Tricky Tofu

28 Jul

As I’ve stated before, I am no cook, but I have new reasons for at least trying to learn.  When I was in hospital back in December, I emerged an anemic and, despite trying the least objectionable of the iron supplements, I am still anemic.  How was I to increase my intake of dietary iron?

Well, first my step-mother Annette told me about a film, “Forks Over Knives,” which I watched with great interest.  I even watched the follow-up, “The Engine 2 Kitchen Rescue.”  Maybe, I thought, I would enjoy (and actually be able to “cook”) a plant-based whole-food meals, since my greatest failing is the inability to cook flesh without burning or drying it into unpalatable leather.

Here is my first attempt to make an entre with tofu:

I found the recipe for this Baked BBQ Tofu in “Veganomicon: The Ultimate Vegan Cookbook” by Isa Chandra Moskowitz and Terry Hope Romero; looks yummy, huh?

Well, this is not how it’s supposed to look, at all.  First, I had no idea there were two different kinds of tofu, with different levels of firmness within those two.  Regular tofu is more dense and only comes in refrigerated cartons (we won’t bother with dried tofu), where Silken tofu is more creamy with less body and comes in shelf-stable cartons.  Not knowing when (and if) I would get the nerve up to cook a tofu meal, I opted for the shelf-stable Silken tofu.  Wrong!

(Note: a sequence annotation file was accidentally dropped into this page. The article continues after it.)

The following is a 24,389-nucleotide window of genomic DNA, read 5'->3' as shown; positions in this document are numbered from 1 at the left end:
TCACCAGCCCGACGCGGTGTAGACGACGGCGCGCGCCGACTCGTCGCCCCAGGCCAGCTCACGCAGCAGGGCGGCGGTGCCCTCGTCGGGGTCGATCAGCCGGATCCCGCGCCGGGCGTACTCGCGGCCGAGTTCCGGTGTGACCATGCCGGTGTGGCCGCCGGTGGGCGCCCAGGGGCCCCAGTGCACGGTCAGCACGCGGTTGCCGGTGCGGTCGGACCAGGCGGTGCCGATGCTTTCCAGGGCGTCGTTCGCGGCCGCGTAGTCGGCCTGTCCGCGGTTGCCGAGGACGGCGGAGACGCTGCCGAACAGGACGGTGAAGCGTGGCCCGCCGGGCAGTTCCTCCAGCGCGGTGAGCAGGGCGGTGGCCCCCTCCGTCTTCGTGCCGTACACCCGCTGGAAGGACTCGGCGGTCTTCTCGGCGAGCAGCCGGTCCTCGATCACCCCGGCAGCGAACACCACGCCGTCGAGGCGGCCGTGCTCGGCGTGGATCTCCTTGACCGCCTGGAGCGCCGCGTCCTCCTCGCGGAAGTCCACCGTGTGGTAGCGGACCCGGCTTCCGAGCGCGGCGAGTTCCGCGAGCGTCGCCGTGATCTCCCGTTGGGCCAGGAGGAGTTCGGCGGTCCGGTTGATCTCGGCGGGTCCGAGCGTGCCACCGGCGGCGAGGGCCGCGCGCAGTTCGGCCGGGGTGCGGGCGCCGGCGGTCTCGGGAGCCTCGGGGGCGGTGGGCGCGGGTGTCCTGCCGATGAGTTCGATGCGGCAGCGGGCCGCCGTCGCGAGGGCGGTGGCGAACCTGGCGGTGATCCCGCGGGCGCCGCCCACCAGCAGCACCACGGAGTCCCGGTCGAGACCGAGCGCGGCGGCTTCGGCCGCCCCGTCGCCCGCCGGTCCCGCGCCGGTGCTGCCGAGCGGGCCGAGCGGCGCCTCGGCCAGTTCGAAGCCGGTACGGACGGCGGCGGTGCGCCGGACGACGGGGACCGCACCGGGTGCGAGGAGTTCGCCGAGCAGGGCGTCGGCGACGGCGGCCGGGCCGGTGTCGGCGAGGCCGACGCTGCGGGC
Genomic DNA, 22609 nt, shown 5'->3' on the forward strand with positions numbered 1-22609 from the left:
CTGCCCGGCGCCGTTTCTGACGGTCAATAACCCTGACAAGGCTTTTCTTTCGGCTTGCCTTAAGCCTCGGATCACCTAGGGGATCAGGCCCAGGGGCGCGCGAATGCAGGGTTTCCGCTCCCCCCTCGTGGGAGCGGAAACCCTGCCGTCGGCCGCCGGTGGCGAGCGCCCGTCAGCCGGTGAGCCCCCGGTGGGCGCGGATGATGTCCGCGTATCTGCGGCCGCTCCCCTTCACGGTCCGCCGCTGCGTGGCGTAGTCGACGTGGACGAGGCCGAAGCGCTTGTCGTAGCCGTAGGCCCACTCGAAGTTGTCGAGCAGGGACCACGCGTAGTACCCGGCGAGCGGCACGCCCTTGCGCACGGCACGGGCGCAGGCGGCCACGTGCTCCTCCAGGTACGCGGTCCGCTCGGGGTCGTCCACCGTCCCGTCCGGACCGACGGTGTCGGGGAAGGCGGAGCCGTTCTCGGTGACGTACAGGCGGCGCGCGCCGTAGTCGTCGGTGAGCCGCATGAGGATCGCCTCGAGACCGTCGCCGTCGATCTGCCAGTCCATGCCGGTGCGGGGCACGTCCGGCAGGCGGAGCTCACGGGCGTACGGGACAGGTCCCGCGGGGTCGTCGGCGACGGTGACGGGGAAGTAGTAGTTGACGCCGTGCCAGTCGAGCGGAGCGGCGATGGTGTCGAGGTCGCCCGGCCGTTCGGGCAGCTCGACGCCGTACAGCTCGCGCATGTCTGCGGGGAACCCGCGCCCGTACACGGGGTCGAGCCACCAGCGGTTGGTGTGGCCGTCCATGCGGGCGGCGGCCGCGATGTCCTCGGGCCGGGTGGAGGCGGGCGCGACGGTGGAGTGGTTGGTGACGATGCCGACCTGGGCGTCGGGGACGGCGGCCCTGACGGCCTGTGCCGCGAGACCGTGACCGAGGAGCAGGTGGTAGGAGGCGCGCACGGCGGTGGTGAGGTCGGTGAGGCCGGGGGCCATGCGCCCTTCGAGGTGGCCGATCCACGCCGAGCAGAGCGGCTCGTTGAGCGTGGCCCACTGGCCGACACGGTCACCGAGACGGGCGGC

This recipe calls for regular very firm tofu that you must “press” to make dry (and increase its absorption of whatever flavors you use).  Guess what happens when you “press” silken very firm tofu?  A crushed mess of what looks like runny egg whites, not a nice, dry block of tofu.  I was supposed to slice the pressed regular tofu into eight strips, and then bake them.  I had what looked like what you might get if you let a 2-year-old serve up the turkey on Thanksgiving!

However, I wasn’t about to toss the mess and try to find a different recipe.  I soldiered on and sort of followed the cooking instructions; I didn’t have peanut oil so I substituted toasted sesame oil.  I had made a batch of BBQ sauce that morning (just try to find a good tasting BBQ sauce whose first ingredient isn’t sugar or filled with corn syrup!) and gamely “drenched” my baked tofu pieces.  The book says this is good to serve with rice or potatoes, but I’d endured as much cooking experience as I could take by that point.  I had leftover black beans and lots of romaine, and since I’d used both of these ingredients the day before with BBQ sauce, I made a bed of lettuce and beans on which to heap my catastrophe.

Guess what?  It tasted GREAT!  It was like eating moist, tender spareribs (without the ribs).  The edges of the tofu were crispy and the sauce was delicious.

Score one more success in my goal of becoming a vegetarian!

2 Responses to “Tricky Tofu”

  1. Lissa August 1, 2012 at 1:50 AM #

    I ordered a copy of Veganomicon recently, I can’t wait to try this recipe! Yum!

    Have you had an more tofu experiments? Marinated pressed firm tofu is so, so good and super easy once you get the hang of it 🙂

    • Faerie♥Kat August 2, 2012 at 2:14 PM #

      Hi Lissa! The 3 vegan cookbooks I use the most are the Veganomicon and Lindsay Nixon’s Happy Herbivore and Everyday Herbivore. There are tons of suggestions and recipes for using pressed firm tofu and as soon as I make it to the grocery store to get some regular tofu, I’m going to try marinating (I have a vacuum marinater that quickly marinates whatever is put into it because of the internal pressure). Thanks for your encouragement!

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